First appearing as innocent catalysts to the wonderful world of information, the Internet (the
Information Highway), Texting, Instagram, Facebook, Twitter, and MySpace (to name a few), have all become the Trojan of those things we would otherwise not allow into our home. As a result, our kids have been introduced to too much too soon. Easy access rules! And from the throne of information, ideas and behaviors have crept into our communities, churches, and our homes and have slowly and cleverly redesigned how we process what's right and wrong for our children.
When my son was in the 6th grade, I was called by the school principal who shared that my son was part of a group of 5 boys caught passing a picture of a naked woman. I later learned that one of the boys had printed the picture (in color) at home and brought it to school to proudly share. Sure boys are going to be curious about a naked woman in a photo - my point is that regardless of the controls in school and at home, kids find a way to share information and for some children, that information may be too much too soon.
Not every parent pays attention to what their child watches and what they listen to or the access they have to internet and social media. If your child attends school (public or private), hang out with friends, or attend social events, rest assure they have been introduced to information they may not have been prepared to deal with. How do you handle discovering that your child has had a premature introduction to drugs or alcohol, foul music, and sex? The key is to have a solid home base. Home base is what your child relies on when challenged to over-step self imposed restraints. Home base is comprised of all those hard lessons, all those boundaries, all that love, and that support you give your child while they are under your wings at home. This does not mean they will be perfect and never make a bad decision. But a positive home base can minimize the pain of consequences they will face and help them to make better choices. I have decided that as the parent, I set the boundaries on what I knowingly allow my child to be exposed to and prayerfully, the guidance they have been given over the years will serve as a reference point when they are pressed to make those hard choices.
We can not afford to be spectator parents. We have to be involved in who our children hang out with and where they go. I ask questions and I ask often. Do I care about embarrassing my child in front of peers? Of course so I make the attempt to be "cool" and discreet when asking but there is no compromise when it comes to knowing who their friends are. I collect phone numbers and names.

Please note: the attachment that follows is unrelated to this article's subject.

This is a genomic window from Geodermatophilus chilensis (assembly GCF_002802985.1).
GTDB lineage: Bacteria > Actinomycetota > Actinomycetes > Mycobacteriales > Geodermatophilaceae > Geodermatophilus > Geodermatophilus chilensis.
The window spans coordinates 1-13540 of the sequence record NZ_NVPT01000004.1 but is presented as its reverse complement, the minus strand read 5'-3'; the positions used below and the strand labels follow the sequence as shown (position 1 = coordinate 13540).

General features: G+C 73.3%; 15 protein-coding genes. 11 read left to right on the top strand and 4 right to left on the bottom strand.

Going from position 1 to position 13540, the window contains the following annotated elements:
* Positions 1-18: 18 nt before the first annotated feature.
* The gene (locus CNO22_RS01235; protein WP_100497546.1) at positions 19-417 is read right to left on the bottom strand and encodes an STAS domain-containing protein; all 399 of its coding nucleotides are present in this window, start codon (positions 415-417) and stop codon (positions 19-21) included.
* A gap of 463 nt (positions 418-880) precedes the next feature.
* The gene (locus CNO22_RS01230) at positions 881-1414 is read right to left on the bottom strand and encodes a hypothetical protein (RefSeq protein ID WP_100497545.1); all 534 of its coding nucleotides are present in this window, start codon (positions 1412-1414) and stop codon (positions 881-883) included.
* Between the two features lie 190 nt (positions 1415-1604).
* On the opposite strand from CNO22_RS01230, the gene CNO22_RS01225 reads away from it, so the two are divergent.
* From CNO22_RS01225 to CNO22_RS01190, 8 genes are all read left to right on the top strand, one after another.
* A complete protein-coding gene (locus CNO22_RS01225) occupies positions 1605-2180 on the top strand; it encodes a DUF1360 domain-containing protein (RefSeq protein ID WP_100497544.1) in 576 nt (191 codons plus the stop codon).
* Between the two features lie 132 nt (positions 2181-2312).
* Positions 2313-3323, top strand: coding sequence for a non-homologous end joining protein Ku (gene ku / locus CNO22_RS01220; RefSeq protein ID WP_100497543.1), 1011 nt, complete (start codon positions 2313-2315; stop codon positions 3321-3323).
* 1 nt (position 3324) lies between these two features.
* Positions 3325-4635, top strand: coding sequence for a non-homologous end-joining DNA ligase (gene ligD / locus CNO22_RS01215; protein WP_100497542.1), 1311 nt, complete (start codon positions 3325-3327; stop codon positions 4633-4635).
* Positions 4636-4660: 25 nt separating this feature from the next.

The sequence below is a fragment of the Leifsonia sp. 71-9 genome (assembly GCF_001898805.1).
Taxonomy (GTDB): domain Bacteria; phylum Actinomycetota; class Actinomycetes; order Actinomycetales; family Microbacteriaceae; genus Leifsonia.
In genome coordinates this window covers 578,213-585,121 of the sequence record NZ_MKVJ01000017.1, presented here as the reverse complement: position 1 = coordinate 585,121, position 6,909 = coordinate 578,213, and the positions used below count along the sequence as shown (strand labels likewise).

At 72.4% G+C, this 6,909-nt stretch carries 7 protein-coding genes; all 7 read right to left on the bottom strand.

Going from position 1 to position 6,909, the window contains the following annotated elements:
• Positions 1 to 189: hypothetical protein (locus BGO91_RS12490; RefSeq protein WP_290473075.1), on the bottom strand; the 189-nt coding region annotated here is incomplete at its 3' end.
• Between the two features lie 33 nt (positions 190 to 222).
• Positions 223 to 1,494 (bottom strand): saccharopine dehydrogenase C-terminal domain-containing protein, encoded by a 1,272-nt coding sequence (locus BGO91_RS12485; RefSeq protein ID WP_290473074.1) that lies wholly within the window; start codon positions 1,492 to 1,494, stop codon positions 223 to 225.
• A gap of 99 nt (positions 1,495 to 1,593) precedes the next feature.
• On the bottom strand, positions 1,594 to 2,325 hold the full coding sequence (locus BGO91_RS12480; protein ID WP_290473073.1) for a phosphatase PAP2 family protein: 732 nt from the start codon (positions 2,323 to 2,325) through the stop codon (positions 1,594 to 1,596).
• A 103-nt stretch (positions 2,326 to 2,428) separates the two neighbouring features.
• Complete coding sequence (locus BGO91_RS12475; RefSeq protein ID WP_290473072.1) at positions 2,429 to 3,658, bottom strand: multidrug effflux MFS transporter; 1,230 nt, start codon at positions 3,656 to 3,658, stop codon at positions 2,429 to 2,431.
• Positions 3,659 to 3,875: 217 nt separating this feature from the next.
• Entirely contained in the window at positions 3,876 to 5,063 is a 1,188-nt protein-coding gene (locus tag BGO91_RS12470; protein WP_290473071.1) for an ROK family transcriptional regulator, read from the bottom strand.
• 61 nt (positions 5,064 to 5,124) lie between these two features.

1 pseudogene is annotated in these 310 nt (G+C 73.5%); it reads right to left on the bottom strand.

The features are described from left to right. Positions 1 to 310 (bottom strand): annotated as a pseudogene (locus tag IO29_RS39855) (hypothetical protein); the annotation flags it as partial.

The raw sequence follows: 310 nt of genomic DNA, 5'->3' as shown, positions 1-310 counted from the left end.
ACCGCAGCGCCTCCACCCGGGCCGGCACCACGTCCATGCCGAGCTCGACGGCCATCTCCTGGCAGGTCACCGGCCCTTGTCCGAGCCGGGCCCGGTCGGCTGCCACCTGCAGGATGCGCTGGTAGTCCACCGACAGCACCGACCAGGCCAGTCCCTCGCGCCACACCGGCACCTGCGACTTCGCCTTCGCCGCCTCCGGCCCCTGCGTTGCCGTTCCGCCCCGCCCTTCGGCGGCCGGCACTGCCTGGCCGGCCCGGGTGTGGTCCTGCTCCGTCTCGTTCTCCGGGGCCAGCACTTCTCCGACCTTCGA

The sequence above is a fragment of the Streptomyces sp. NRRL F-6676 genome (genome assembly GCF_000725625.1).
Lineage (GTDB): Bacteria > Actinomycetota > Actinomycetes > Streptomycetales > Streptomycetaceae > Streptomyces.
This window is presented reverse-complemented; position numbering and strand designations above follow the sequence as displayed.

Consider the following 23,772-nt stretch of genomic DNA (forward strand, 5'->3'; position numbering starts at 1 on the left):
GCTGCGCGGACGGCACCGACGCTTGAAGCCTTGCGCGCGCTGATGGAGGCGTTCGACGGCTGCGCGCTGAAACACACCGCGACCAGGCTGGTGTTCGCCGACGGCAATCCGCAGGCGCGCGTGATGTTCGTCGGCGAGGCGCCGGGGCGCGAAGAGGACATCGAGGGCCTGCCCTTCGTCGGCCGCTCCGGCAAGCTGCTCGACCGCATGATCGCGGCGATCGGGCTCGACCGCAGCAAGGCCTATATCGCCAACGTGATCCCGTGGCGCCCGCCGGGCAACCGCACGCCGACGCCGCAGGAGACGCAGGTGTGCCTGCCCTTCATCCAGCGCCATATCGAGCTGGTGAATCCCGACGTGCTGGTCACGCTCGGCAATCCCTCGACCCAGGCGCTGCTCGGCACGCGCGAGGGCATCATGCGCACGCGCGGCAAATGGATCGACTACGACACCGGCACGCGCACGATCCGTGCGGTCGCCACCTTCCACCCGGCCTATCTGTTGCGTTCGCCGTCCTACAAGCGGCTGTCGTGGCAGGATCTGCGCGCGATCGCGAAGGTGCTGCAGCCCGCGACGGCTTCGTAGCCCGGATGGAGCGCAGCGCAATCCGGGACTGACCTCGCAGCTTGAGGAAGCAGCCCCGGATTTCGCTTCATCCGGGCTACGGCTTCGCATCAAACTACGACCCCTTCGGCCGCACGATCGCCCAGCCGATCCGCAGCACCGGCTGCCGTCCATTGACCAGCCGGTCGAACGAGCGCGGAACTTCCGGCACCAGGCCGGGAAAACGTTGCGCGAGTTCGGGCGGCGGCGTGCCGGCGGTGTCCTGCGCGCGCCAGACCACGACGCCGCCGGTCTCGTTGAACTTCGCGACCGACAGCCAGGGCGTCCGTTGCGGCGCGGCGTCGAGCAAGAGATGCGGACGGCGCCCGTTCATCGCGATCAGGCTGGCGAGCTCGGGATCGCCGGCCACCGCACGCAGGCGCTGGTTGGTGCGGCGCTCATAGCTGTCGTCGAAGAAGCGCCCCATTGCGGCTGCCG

The world is waiting for our children with open arms and will have their attention soon enough. Until then, we can shield their innocence and as best we can protect them from too much too soon. We have them for such a short time, and then they are gone...
Have you ever had a house guest you wished would go home yesterday? Whether it’s family or a favor for a friend, a house guest is someone privy to another person's personal space. So as a guest, every courtesy of discretion and respect for the host's privacy should be considered necessary.
Instead of characterizing the perfect guest, I want to describe how NOT to be the dreaded guest. First, don't invite yourself. And when you are extended an invitation, know when to go home! A "few days" does not mean you stay a few weeks. If you say you are going home tomorrow, find yourself packing and go home tomorrow!
Recognize the dos and don’ts of the house without someone having to spell it out to you. For example, if you notice that meals are eaten in certain rooms such as the kitchen, dining, or family room, then you should do the same. If you don’t hear anyone blasting music or the television in their bedroom, resist the urge to boom your favorite tunes. If you notice the house goes calm at a certain time of day, respect the quietude (and see that your children settle down as well.)
As a guest, tread lightly in the kitchen. Unless you were given free rein to help yourself (and even then be sensible), don’t assume the refrigerator and cupboards were stocked for your pleasure only. Consider a trip to the store to pick up a dessert, fruit, or juice to share. Personally, I don’t think a house guest should ever show up empty handed – a small gift for the host or the hosts’ child is always a nice gesture.
Leave the bathroom cleaner than you found it. Don’t leave hair or toothpaste in the sink and wipe the toilet eat when done. Check the bath tub and shower to be certain you don’t leave anything that points unfavorably to your presence. Maid service or not, clean up after yourself.
Above all else, be a pleasant guest.